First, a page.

NEWS

Dispute over bases threatens to delay NATO restructuring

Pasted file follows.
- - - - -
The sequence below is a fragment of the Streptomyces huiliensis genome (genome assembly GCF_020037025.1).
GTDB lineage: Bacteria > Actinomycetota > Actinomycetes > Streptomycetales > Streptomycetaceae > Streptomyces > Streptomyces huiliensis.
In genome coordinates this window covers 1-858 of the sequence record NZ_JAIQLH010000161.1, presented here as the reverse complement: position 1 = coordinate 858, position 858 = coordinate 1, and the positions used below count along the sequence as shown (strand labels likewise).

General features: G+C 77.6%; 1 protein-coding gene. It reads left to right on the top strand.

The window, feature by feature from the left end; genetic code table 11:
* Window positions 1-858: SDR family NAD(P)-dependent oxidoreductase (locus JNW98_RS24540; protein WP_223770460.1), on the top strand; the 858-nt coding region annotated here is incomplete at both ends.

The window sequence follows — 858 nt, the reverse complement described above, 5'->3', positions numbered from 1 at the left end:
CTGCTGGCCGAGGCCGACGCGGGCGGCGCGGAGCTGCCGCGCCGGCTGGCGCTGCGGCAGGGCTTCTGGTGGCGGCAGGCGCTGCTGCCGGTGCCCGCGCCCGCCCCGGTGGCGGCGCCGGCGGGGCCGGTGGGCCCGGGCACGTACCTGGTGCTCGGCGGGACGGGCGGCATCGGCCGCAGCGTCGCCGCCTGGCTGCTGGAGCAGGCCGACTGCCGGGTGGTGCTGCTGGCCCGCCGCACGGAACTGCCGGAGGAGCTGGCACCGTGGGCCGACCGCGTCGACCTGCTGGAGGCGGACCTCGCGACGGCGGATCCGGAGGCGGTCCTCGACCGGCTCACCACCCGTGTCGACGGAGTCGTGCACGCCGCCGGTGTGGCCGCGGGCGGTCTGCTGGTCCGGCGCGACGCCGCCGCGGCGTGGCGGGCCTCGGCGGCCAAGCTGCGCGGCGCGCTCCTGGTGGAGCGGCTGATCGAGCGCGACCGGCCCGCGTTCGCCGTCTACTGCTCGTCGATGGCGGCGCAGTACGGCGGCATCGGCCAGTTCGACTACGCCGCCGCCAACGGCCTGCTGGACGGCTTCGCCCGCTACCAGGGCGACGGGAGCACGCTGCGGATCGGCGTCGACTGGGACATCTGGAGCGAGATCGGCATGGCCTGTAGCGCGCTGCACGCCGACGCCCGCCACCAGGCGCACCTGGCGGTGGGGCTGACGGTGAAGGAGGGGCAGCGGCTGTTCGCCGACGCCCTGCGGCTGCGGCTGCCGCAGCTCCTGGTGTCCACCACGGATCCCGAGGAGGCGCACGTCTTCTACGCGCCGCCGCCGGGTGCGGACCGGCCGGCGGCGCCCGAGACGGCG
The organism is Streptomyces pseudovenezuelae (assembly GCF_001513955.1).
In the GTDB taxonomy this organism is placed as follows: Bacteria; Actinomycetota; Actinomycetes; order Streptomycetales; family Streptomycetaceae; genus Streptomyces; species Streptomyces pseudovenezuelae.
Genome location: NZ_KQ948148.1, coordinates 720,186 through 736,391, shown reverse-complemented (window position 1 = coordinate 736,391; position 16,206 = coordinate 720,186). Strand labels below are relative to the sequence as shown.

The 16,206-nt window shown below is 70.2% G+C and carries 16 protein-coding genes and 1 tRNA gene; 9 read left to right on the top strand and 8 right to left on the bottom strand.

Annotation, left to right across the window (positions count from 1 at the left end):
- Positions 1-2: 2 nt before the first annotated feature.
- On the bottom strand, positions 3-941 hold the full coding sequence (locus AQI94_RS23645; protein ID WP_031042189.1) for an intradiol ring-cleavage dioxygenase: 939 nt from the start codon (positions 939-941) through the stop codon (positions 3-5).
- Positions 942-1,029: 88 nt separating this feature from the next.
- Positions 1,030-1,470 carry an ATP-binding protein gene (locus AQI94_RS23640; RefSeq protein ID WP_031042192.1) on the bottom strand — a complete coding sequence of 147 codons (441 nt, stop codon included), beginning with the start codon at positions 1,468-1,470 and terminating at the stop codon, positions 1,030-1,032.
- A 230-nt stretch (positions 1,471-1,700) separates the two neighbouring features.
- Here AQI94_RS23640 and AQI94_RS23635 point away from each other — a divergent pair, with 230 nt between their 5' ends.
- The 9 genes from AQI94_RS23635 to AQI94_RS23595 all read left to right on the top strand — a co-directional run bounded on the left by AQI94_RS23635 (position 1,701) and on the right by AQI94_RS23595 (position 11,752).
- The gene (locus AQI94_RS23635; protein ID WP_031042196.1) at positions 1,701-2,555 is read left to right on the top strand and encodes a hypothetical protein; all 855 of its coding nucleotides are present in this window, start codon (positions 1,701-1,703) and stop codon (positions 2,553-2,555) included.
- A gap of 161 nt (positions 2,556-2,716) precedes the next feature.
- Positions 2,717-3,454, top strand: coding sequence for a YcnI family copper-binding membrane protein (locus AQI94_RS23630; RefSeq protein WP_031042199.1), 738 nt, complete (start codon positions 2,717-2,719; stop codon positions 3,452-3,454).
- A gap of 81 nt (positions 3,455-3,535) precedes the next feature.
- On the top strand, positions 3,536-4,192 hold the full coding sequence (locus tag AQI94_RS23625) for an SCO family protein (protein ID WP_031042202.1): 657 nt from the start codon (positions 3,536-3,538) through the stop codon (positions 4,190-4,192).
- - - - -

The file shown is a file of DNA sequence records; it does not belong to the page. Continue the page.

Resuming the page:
BRUSSELS (AP) – Plans to slim down NATO’s command structure, considered essential to the military modernization of the alliance, are threatened with delay due to a dispute over where to locate bases. US Defense Secretary Donald H. Rumsfeld and the other NATO defense ministers will seek to overcome the deadlock at a meeting at alliance headquarters today and tomorrow. «This will be the most radical restructuring of NATO since NATO was created,» NATO Secretary-General Lord Robertson said last week. «It’s a huge program… savagely sliced down from the old structures.» The streamlining of commands are part of a military transformation under debate within NATO as the alliance seeks to shift its focus away from the static forces of the Cold War toward more agile units able to respond to sudden, unpredictable threats and project power around the world. To that end, the defense ministers are set to push forward plans to create a 20,000-strong NATO response force to form the sharp end of the alliance’s military might and review efforts to beef up Europe’s outdated military kit through the acquisition of new capabilities, ranging from big transport planes to precision weapons and electronic jamming gear. All 19 allies have agreed to changes at the top of NATO’s military structure – uniting the alliance operational command at its European headquarters in southern Belgium, while converting the old Atlantic HQ in Norfolk, Virginia, into a «transformation headquarters» that will oversee the military modernization. They are also set to agree this week on three regional headquarters in Naples, Italy, Brunssum, the Netherlands, and Oeiras in Portugal. However, plans to slash the number of regional HQ’s from 20 to 11, have fallen foul of nations seeking to defend military pride or civilian jobs. Southern European nations in particular are fighting to hang on to their bases, with Spain and Greece at the heart of the dispute. With the closure of NATO’s four sub-regional joint commands, Greece loses a base at Larissa and with the halving of its combined air operations centers from around 10, Spain loses one in Madrid, Reuters reported yesterday. Robertson said he was confident an agreement would be found this week. He stressed governments had to put political considerations aside in the interest of the alliance. «Military effectiveness can be the only criteria for NATO’s command structures,» he told a news conference in Spain ahead of the meeting. «If we’re going to be able to properly meet the challenges that face us, we’ve got to have the structures that enable us to respond as speedily as possible.» Robertson was also pressing European allies to make good on pledges at a summit last November in the Czech capital of Prague to beef up their military and start closing the gap with US forces. «Only a Europe that is strong militarily will be listened to in Washington,» Robertson wrote in Germany’s Bild am Sonntag newspaper on the weekend. Signaling advances in at least some of those areas, allies are today due to sign «letters of intent» committing them to charter roll-on-roll-off ferries and other cargo ships to boost the alliances outreach ability. A similar letter was due for signing on the leasing of large transport planes, a key shortfall for European allies. The allies are expected to go for a mixture of American-built C-17s leased directly from Boeing and Antonov 124s chartered from Ukraine. Robertson has praised the allies’ progress in finding a solution to the strategic lift problem and on procuring precision-guided munitions and air-to-air refueling. However, his scorecard on their other military capabilities is less complimentary. He has awarded the allies just three out of 10 on ground surveillance and combat support, NATO jargon for such unglamorous but essential equipment as field canteens and first aid centers needed to keep troops in the field. The slowing down of efforts to build up defenses against chemical, biological and nuclear attacks, electronic jamming gear and secure communications have also drawn criticism from the secretary-general.